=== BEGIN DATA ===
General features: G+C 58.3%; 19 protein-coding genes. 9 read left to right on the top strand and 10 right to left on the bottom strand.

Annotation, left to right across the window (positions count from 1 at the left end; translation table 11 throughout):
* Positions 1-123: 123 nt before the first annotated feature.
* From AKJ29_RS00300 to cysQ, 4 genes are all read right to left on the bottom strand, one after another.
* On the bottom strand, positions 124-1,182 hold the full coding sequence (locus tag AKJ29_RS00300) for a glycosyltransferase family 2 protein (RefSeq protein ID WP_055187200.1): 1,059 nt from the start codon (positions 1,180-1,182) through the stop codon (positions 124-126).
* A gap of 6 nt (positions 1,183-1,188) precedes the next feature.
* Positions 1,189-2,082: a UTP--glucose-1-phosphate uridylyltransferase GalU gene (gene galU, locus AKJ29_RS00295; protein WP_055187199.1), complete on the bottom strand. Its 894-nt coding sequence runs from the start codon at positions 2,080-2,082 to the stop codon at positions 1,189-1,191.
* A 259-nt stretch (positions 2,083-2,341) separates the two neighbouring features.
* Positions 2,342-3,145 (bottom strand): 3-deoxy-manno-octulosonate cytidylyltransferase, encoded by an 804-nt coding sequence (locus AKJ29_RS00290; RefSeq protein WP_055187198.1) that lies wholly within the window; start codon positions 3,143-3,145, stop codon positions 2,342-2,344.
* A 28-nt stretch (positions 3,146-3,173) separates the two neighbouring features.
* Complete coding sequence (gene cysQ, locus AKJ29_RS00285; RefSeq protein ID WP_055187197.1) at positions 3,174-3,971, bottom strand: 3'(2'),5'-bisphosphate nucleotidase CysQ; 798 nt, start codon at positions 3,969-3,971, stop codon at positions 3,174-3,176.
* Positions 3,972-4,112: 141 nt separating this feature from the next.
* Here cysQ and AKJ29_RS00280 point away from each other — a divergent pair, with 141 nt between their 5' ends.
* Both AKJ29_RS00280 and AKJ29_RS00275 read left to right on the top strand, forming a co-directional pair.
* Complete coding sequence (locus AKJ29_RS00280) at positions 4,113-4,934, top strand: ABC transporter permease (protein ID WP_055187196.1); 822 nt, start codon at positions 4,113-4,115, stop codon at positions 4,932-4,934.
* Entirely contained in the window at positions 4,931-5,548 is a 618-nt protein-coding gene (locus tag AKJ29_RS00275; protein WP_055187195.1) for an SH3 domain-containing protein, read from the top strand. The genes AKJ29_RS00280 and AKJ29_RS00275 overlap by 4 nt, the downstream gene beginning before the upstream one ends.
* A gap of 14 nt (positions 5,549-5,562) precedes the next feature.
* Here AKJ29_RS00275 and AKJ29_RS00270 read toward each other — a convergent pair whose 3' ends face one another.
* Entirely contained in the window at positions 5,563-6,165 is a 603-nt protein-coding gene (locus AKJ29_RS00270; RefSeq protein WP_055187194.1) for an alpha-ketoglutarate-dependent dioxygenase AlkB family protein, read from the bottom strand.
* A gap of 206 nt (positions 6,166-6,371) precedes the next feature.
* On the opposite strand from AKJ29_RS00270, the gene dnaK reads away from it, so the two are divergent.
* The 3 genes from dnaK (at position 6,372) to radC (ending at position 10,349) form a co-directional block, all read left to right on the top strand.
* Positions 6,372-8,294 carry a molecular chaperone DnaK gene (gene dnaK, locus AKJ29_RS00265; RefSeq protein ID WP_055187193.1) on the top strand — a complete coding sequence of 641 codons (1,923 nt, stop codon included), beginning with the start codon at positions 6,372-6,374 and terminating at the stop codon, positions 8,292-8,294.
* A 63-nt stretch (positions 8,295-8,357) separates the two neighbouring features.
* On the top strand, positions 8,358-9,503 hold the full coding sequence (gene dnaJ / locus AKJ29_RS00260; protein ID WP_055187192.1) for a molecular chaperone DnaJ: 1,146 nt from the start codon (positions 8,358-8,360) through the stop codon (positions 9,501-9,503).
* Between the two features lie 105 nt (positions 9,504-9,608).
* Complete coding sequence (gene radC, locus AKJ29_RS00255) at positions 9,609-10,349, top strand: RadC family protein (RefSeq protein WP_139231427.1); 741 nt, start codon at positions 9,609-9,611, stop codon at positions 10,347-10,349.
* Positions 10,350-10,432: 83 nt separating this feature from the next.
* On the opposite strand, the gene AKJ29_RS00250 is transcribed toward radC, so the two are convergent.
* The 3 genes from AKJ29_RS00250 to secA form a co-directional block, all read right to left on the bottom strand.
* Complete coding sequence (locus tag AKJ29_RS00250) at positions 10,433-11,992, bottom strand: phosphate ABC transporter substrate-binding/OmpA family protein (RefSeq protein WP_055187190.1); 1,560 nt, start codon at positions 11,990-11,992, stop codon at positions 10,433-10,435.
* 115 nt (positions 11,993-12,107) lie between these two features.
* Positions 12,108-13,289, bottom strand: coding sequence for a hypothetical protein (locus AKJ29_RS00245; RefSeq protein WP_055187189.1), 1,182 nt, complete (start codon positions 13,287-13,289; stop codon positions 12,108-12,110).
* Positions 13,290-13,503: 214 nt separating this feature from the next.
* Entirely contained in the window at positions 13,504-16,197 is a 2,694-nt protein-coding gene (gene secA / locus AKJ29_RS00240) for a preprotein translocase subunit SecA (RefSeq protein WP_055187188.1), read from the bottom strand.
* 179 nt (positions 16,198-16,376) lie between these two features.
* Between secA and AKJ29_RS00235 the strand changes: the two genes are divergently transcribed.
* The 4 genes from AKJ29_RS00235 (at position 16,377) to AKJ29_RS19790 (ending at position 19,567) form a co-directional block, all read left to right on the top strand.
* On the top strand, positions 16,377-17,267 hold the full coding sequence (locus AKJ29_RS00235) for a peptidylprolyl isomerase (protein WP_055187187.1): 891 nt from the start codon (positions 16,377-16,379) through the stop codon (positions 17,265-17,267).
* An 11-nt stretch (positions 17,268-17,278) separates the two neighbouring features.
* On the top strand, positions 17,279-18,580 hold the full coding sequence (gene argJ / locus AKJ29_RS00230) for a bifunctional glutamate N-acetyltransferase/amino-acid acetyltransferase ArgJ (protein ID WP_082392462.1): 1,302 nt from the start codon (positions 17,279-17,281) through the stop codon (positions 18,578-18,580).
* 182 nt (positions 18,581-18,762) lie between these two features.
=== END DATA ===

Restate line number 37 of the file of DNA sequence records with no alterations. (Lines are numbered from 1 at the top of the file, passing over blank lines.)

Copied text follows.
* Between secA and AKJ29_RS00235 the strand changes: the two genes are divergently transcribed.